Setting the Stage for Sustainable Cocoa Farming in Ghana

Continuing to look at certifications and more sustainable production of commodity crops in agricultural landscapes, the Landscapes Blog explores cocoa in West Africa today. Kassy Holmes, from the Climate Change Program of Rainforest Alliance, provides insight into an alternative production model that benefits both people and nature.

Ghana’s cocoa farmers have a long, intertwined relationship with trees. The first cocoa farm was established in Ghana in 1879, and cocoa farms have proliferated since, so that cocoa is now Ghana’s leading earner of foreign exchange. Although cocoa is naturally shade loving and is found growing beneath forest canopies, a combination of factors have resulted in much cocoa being grown without the nurturing shade of forests, and  the expansion of its  production has led to significant deforestation or degradation of tropical rainforest throughout much of today’s cocoa growing regions. Yet, alternative cocoa production models can maintain and enhance remnant forest cover, improve cultivation techniques (such as pruning and wise nutrient application), and even foster ecosystem restoration. In the Juabeso-Bia region of western Ghana, 300 kilometers northwest of the country’s capital Accra, the Rainforest Alliance is helping cocoa farmers reverse trends of tree cover loss by supporting a landscape-level transition to sustainable agriculture and addressing some of the underlying drivers of deforestation within this region.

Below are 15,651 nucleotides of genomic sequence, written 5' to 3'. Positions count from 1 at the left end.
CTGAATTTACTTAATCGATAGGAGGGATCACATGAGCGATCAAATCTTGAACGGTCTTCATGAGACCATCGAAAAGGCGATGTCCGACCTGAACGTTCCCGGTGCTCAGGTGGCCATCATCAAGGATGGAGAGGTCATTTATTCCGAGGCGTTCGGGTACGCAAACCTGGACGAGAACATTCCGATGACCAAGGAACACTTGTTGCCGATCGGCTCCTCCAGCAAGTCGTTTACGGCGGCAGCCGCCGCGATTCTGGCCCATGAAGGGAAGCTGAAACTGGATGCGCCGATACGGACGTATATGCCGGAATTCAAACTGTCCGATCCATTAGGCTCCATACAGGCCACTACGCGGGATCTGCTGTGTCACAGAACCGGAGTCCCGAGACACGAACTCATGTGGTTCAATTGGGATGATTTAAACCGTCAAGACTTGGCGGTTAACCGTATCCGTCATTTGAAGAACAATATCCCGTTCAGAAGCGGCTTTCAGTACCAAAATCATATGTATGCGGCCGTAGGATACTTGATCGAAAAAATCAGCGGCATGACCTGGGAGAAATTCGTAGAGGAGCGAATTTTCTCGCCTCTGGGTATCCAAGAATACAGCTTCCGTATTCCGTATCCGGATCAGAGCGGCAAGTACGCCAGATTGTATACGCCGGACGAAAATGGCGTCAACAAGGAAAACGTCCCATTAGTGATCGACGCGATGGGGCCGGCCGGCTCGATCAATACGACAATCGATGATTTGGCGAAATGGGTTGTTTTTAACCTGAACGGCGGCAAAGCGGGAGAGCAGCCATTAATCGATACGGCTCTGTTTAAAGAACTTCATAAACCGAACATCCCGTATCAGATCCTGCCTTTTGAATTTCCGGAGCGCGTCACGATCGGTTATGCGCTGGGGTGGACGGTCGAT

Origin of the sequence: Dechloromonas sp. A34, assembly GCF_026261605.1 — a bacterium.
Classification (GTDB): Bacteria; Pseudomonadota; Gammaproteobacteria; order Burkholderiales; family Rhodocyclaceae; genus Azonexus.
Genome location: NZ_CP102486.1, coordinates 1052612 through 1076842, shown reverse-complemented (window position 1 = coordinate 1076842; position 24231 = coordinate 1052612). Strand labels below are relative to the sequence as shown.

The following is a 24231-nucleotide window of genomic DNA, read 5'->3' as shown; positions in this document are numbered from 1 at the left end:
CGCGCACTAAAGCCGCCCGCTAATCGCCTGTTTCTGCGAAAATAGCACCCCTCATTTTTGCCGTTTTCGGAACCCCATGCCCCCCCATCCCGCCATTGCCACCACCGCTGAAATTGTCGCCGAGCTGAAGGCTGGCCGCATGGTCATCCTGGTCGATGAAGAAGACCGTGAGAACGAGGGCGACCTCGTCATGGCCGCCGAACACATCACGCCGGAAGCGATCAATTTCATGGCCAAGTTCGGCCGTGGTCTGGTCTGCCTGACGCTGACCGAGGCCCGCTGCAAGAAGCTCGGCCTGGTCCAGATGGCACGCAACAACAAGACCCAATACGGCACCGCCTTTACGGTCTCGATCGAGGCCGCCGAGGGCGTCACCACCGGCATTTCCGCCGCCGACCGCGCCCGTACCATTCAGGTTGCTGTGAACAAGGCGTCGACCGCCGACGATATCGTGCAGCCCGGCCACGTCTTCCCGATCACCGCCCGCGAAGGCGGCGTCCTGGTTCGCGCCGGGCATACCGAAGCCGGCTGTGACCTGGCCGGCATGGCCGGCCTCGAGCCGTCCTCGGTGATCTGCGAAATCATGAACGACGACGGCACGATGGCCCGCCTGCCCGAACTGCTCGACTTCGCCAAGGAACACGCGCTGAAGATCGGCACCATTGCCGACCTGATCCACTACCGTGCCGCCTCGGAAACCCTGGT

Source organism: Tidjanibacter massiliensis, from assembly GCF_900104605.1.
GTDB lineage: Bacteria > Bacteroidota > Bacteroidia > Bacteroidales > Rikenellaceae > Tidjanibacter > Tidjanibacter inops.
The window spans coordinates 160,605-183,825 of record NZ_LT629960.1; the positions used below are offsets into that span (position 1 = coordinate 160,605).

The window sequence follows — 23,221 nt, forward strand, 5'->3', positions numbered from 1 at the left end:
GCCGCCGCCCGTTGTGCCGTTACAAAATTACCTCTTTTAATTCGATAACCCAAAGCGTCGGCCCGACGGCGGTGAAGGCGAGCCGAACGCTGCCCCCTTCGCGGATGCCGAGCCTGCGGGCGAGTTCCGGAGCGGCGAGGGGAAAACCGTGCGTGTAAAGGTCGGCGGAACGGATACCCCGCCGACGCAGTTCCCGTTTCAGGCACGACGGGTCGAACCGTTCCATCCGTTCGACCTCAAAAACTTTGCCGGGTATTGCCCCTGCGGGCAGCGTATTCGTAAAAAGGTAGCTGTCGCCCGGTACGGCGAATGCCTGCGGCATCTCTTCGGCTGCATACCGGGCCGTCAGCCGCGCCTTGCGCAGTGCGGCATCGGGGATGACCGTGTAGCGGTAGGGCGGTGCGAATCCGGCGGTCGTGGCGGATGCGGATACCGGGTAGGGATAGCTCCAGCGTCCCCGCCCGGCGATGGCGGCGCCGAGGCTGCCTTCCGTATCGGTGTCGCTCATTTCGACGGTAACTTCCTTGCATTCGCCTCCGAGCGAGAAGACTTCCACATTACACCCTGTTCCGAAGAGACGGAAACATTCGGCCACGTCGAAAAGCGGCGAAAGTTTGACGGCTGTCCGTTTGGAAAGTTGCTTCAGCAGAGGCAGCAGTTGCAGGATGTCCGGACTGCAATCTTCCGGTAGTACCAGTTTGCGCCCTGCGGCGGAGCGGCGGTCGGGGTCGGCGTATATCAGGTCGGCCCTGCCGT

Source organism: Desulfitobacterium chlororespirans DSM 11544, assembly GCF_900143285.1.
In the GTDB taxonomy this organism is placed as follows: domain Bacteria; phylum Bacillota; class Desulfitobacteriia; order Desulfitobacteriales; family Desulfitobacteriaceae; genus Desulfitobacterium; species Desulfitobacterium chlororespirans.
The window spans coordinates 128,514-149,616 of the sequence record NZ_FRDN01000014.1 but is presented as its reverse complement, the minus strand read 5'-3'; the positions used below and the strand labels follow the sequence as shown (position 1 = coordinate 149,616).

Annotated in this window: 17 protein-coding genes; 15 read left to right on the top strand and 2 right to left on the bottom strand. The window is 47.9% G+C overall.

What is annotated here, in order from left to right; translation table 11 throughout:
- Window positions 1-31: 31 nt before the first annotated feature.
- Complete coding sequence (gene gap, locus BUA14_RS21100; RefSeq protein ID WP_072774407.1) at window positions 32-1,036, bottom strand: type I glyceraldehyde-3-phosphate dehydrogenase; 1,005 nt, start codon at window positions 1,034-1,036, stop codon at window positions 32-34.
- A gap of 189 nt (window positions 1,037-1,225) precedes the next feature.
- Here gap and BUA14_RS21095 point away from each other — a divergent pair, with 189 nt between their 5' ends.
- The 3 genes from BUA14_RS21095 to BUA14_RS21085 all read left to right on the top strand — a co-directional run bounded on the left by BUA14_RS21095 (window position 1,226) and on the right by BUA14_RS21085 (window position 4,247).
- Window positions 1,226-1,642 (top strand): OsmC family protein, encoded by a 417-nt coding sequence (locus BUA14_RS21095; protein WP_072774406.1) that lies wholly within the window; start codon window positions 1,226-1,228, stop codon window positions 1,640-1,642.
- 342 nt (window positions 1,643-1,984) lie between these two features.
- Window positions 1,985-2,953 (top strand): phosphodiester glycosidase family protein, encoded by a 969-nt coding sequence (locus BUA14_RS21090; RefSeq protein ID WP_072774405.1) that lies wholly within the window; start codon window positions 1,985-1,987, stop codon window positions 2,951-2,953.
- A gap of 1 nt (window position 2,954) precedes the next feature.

An Emre tree within a cocoa farm casts an eerie shadow: it was barked and killed because of its perceived negative effects on the cocoa beneath it.

Historically Ghana’s cocoa farmers have been reluctant to maintain trees on their farms for two primary reasons.  Firstly, due to a lack of understanding of laws pertaining to tree rights, farmers were easily exploited. Many witnessed trees torn from their farms by loggers who paid little or no compensation and had scant regard for the damage they were causing to the valuable cocoa trees. This led farmers to deliberately kill trees using fire or by stripping the bark off (‘girdling’) to avoid attracting the attention of timber harvesters moving through the area. Today, the ghostly silhouettes of trees killed by this method can be seen across the Juabeso-Bia landscape. Another reason why trees are scarcely found within Ghana’s cocoa farms is because diseases that affect cocoa trees, such as black pod, are often incorrectly attributed to the presence of shade trees on farms, resulting in their removal.